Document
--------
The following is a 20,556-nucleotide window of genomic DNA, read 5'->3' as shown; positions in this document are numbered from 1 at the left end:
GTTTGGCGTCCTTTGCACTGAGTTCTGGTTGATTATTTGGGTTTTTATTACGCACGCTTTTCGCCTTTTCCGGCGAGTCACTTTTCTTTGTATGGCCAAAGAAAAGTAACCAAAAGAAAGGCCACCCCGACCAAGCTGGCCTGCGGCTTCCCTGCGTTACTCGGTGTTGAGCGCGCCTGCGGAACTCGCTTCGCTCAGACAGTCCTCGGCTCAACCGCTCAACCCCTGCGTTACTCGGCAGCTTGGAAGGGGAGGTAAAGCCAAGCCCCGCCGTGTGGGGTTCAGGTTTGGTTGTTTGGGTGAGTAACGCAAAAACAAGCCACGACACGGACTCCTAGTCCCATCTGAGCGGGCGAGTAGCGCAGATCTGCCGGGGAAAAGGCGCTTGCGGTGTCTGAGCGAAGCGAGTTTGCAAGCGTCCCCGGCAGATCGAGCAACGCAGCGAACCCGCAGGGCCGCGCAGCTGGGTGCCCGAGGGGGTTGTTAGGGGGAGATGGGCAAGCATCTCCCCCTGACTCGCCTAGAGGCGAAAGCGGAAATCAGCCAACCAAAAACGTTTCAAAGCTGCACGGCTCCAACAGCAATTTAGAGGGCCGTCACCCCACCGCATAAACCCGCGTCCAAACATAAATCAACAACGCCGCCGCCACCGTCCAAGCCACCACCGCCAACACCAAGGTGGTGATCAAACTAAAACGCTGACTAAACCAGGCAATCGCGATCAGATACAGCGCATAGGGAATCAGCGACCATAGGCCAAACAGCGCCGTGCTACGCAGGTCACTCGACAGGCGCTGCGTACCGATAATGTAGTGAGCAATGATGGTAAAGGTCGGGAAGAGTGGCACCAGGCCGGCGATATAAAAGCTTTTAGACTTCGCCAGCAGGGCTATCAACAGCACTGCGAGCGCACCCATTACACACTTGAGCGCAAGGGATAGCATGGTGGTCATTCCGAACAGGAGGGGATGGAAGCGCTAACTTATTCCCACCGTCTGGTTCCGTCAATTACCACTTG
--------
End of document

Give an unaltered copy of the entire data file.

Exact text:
The following is a 20,556-nucleotide window of genomic DNA, read 5'->3' as shown; positions in this document are numbered from 1 at the left end:
GTTTGGCGTCCTTTGCACTGAGTTCTGGTTGATTATTTGGGTTTTTATTACGCACGCTTTTCGCCTTTTCCGGCGAGTCACTTTTCTTTGTATGGCCAAAGAAAAGTAACCAAAAGAAAGGCCACCCCGACCAAGCTGGCCTGCGGCTTCCCTGCGTTACTCGGTGTTGAGCGCGCCTGCGGAACTCGCTTCGCTCAGACAGTCCTCGGCTCAACCGCTCAACCCCTGCGTTACTCGGCAGCTTGGAAGGGGAGGTAAAGCCAAGCCCCGCCGTGTGGGGTTCAGGTTTGGTTGTTTGGGTGAGTAACGCAAAAACAAGCCACGACACGGACTCCTAGTCCCATCTGAGCGGGCGAGTAGCGCAGATCTGCCGGGGAAAAGGCGCTTGCGGTGTCTGAGCGAAGCGAGTTTGCAAGCGTCCCCGGCAGATCGAGCAACGCAGCGAACCCGCAGGGCCGCGCAGCTGGGTGCCCGAGGGGGTTGTTAGGGGGAGATGGGCAAGCATCTCCCCCTGACTCGCCTAGAGGCGAAAGCGGAAATCAGCCAACCAAAAACGTTTCAAAGCTGCACGGCTCCAACAGCAATTTAGAGGGCCGTCACCCCACCGCATAAACCCGCGTCCAAACATAAATCAACAACGCCGCCGCCACCGTCCAAGCCACCACCGCCAACACCAAGGTGGTGATCAAACTAAAACGCTGACTAAACCAGGCAATCGCGATCAGATACAGCGCATAGGGAATCAGCGACCATAGGCCAAACAGCGCCGTGCTACGCAGGTCACTCGACAGGCGCTGCGTACCGATAATGTAGTGAGCAATGATGGTAAAGGTCGGGAAGAGTGGCACCAGGCCGGCGATATAAAAGCTTTTAGACTTCGCCAGCAGGGCTATCAACAGCACTGCGAGCGCACCCATTACACACTTGAGCGCAAGGGATAGCATGGTGGTCATTCCGAACAGGAGGGGATGGAAGCGCTAACTTATTCCCACCGTCTGGTTCCGTCAATTACCACTTG